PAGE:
South Africa is currently experiencing the worst drought that it has seen in decades. The ground is parched and the plants are shriveling, that is unless you have a grey water recycling system or a bore hole. In early September 2016, under instruction from the Department of Water and Sanitation, Johannesburg water restrictions were implemented to cut back on the amount of water used in the city by 15%.
Water restrictions in Johannesburg are nothing new. The city has been under a level 2 water restriction since November 2015. This was created in an effort to conserve the amount of water used within the city. The water shortages in the city have had an effect on the various industries as well as on the residents.
Johannesburg depends on the Integrated Vaal River System to provide water to the immense population as well as its booming industries. But the intense, unyielding drought has caused heavy damage to the city’s supplies and now the system has fallen below 60% while the Vaal Dam is now at the critical level of 35%.
On the 24th of August, Rand Water informed Johannesburg Water that the supply to the city would be reduced as of the 6th of September 2016.
Water solutions need to be on every South African’s agenda, not just on the minds of those living in Johannesburg. All over the country measures are being taken to combat the effects of the persisting drought.
It is partly the result of the unseasonal heat this Spring which has forced the Department to introduce extra measures to save water by implementing item 6 (1) of Schedule 3 to the National Water Act. This section implements the limited usage of the Integrated Vaal River System. The limit will mean that urban water use will be cut by 15% while water used for irrigation will be cut by 20%. The limit was implemented immediately and remains in effect.
The bulk water system will be carefully managed as the cuts continue. This latest round of water restrictions will be implemented alongside the existing water restrictions.
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Prior to the 15% cut, Johannesburg was placed under a Level 2 restriction which means:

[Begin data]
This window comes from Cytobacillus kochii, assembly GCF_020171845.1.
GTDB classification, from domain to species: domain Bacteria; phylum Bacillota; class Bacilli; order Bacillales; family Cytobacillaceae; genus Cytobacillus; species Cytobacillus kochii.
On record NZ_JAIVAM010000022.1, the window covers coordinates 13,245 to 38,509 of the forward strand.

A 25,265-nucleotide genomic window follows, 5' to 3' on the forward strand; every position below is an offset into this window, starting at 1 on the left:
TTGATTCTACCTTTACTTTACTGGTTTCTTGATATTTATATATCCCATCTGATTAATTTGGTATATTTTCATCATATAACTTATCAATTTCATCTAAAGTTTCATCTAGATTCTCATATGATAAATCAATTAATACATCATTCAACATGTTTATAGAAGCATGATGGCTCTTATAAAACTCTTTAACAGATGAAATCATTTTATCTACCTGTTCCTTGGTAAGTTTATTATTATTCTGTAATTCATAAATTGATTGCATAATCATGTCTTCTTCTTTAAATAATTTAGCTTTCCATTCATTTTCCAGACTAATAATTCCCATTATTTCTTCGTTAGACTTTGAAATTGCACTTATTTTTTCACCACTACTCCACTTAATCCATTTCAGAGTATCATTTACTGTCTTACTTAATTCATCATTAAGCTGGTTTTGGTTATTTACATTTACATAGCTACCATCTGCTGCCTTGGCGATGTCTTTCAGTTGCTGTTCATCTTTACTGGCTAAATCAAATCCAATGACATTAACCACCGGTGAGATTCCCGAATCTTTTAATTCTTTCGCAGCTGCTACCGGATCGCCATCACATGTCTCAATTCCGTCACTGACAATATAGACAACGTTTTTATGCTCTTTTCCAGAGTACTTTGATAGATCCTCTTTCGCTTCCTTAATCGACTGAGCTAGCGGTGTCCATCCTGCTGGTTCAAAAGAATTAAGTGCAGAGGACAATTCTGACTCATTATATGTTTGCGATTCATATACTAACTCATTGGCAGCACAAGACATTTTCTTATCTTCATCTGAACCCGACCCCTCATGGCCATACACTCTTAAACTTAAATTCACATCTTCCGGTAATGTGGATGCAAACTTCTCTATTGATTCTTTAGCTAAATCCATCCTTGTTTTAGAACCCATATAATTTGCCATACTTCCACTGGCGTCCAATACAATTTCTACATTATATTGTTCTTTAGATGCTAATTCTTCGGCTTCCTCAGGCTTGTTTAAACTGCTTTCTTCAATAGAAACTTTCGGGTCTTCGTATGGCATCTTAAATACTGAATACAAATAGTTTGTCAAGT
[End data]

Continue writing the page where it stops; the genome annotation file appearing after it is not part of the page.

In Gauteng, over 40% of all water use goes to watering gardens so the new water solutions implemented by the Department will easily save plenty of water should everyone comply. It is good to mention that the police have been asked to help the department in their effort to enforce these new water restrictions.
Along with the water restrictions, comes an expected change in the tariffs. Taken from a press release from the City of Johannesburg’s website, these are the changes that you can expect:
LEVEL 2 WATER RESTRICTION TARIFFS TO DOMESTIC CUSTOMERS
(Kilolitres per connection per month Normal Tariff. Note that 1 kilolitre = 1000 litres.)
% Increase R’ Increase (R/kl)
To enforce these new water restrictions, those who do not comply might be facing hefty fines of up to R 1 500. This means that if the police pass your home or business and see the gardens being watered unlawfully, they have the right to give you a fine which will be added onto your water bill. But the water restrictions are not the only solution, as the city is doing other things to save water. For instance, they have a leak detection system in place and they have undertaken to control the flow of water in order to save.
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It certainly won’t hurt your pocket or the water situation if you were to start saving your own way. There are numerous things that you can do to start saving, whether it is something as small as making sure that you have dealt with any water leaks or something as big as setting up a grey water recycling system.
Grey water recycling systems, along with rainwater tanks, backup tanks, and water timers and bore holes, are all fantastic ways to save water. As mentioned before, watering gardens is often responsible for the most water use in Johannesburg so if you are able to collect grey water or rain water, or if you are able to draw your own water through a bore hole, you will be helping the water situation currently affecting Johannesburg. Grey water recycling systems are growing in popularity and now is a fantastic time to think about installing one of your own.
Grey water usually consists of water used to wash dishes or to clean laundry. It is safe to use when watering the garden, for washing cars or for cleaning. The grey water can be treated beforehand.
This recycled water is also known as gently used water as it has not come into contact with anything that could dangerously contaminate it. When water restrictions are put in place, grey water can become an efficient way to save water while keeping the vegetation, including food producing plants, well watered. You can invest in a quality grey water recycling system that is easy to install and that will have you benefitting instantly.
Saving water is not just for Johannesburg residents, or even Gauteng residents, rather water solutions can be used all over South Africa. You need to practice water efficiency when you are looking to save. And now is as good a time as any for water recycling and other water solutions to become a priority.
Make the right investment by installing a water management system to help ease the drought by keeping you in line with the current water restrictions. Contact Green Leaf Alternative Solutions to find out more about which systems are the most effective for saving water.[/fusion_builder_column][/fusion_builder_row][/fusion_builder_container]